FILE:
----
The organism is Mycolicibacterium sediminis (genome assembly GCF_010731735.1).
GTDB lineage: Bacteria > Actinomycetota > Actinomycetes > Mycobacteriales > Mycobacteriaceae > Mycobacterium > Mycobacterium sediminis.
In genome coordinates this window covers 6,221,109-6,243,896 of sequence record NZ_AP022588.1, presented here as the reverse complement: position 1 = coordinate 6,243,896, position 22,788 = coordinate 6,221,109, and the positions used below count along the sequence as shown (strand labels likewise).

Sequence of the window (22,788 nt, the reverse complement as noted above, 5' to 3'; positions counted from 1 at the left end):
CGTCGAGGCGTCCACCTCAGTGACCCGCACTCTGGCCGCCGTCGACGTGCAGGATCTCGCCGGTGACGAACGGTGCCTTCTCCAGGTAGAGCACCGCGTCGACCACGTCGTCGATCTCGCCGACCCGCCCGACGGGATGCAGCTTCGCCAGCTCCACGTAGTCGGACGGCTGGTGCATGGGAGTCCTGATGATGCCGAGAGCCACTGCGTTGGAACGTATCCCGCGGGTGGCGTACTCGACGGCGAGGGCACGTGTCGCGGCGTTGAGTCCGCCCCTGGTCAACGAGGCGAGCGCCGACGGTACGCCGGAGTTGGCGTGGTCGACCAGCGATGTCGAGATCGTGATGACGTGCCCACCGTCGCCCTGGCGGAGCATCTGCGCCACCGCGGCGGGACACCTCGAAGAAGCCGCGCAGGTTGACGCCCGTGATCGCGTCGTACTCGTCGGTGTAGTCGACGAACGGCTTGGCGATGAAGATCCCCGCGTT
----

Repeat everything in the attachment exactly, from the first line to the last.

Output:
The organism is Mycolicibacterium sediminis (genome assembly GCF_010731735.1).
GTDB lineage: Bacteria > Actinomycetota > Actinomycetes > Mycobacteriales > Mycobacteriaceae > Mycobacterium > Mycobacterium sediminis.
In genome coordinates this window covers 6,221,109-6,243,896 of sequence record NZ_AP022588.1, presented here as the reverse complement: position 1 = coordinate 6,243,896, position 22,788 = coordinate 6,221,109, and the positions used below count along the sequence as shown (strand labels likewise).

Sequence of the window (22,788 nt, the reverse complement as noted above, 5' to 3'; positions counted from 1 at the left end):
CGTCGAGGCGTCCACCTCAGTGACCCGCACTCTGGCCGCCGTCGACGTGCAGGATCTCGCCGGTGACGAACGGTGCCTTCTCCAGGTAGAGCACCGCGTCGACCACGTCGTCGATCTCGCCGACCCGCCCGACGGGATGCAGCTTCGCCAGCTCCACGTAGTCGGACGGCTGGTGCATGGGAGTCCTGATGATGCCGAGAGCCACTGCGTTGGAACGTATCCCGCGGGTGGCGTACTCGACGGCGAGGGCACGTGTCGCGGCGTTGAGTCCGCCCCTGGTCAACGAGGCGAGCGCCGACGGTACGCCGGAGTTGGCGTGGTCGACCAGCGATGTCGAGATCGTGATGACGTGCCCACCGTCGCCCTGGCGGAGCATCTGCGCCACCGCGGCGGGACACCTCGAAGAAGCCGCGCAGGTTGACGCCCGTGATCGCGTCGTACTCGTCGGTGTAGTCGACGAACGGCTTGGCGATGAAGATCCCCGCGTT